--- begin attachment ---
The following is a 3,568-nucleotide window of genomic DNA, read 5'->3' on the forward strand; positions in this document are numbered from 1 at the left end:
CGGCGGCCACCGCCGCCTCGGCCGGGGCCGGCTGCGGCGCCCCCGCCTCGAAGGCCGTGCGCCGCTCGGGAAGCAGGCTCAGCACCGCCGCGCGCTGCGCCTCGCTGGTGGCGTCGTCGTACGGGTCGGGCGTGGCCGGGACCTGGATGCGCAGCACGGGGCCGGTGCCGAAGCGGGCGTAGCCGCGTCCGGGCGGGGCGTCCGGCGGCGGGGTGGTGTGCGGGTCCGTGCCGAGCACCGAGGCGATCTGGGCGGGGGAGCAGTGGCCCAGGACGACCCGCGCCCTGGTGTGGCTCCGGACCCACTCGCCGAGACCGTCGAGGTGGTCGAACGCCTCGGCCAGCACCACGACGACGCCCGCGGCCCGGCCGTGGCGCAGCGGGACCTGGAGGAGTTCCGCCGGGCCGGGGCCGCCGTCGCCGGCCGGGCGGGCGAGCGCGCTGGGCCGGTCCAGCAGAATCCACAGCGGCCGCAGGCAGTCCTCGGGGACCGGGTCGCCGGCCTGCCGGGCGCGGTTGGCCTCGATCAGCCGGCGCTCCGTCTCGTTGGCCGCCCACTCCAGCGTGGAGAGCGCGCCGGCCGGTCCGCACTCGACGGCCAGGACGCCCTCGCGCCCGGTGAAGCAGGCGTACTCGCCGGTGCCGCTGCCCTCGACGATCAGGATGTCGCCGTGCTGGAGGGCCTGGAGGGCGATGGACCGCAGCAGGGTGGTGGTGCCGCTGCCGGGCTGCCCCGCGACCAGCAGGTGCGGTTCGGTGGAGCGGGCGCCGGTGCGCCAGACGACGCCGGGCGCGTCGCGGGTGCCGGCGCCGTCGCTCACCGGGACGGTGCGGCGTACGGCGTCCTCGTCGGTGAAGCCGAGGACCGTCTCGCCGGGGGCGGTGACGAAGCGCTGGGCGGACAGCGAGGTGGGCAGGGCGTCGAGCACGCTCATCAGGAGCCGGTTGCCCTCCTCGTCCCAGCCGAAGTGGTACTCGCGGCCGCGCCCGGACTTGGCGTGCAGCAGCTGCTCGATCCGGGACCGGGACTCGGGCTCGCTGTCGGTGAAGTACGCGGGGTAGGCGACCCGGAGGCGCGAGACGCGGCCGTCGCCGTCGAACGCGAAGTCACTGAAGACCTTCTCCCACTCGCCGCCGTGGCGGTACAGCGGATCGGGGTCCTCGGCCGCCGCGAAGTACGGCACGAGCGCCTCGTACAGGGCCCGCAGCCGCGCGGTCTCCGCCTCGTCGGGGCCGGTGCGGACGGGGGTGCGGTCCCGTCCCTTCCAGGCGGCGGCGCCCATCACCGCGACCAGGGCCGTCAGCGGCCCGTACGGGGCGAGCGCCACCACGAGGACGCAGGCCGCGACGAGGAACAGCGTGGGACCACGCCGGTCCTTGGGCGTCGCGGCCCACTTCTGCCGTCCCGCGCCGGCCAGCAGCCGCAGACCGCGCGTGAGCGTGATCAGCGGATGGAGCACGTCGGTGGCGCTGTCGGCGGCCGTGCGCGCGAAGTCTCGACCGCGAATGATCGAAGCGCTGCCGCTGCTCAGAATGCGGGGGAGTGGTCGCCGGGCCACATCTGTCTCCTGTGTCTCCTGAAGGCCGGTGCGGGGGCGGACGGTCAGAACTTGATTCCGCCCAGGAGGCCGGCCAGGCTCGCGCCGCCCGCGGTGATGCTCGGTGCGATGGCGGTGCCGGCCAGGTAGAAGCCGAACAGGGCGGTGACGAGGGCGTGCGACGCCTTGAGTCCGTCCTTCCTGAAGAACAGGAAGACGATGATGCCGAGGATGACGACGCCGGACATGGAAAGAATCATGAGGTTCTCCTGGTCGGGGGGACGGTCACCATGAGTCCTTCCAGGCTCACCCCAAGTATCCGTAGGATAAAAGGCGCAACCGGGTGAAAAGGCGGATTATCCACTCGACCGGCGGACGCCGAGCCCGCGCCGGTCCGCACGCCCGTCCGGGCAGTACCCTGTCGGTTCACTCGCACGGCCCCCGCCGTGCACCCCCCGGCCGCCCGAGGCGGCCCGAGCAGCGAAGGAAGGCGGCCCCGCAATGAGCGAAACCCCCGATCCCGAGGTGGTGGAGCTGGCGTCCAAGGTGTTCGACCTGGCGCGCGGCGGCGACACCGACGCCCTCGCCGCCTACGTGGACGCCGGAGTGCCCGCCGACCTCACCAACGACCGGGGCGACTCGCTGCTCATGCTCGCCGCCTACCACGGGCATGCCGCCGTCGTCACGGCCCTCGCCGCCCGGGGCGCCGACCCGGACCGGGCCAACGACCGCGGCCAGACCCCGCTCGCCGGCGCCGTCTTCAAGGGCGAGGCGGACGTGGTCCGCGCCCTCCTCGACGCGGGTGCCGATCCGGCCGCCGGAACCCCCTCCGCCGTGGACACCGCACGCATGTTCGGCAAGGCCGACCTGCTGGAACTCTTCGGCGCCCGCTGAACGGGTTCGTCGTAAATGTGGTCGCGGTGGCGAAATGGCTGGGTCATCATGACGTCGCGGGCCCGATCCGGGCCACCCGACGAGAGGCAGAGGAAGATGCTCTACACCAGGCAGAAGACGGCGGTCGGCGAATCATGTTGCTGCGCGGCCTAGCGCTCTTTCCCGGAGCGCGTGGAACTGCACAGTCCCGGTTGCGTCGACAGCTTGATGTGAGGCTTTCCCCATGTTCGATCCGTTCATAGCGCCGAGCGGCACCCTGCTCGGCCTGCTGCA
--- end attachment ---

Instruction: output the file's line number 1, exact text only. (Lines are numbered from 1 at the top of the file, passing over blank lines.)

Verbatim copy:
The following is a 3,568-nucleotide window of genomic DNA, read 5'->3' on the forward strand; positions in this document are numbered from 1 at the left end: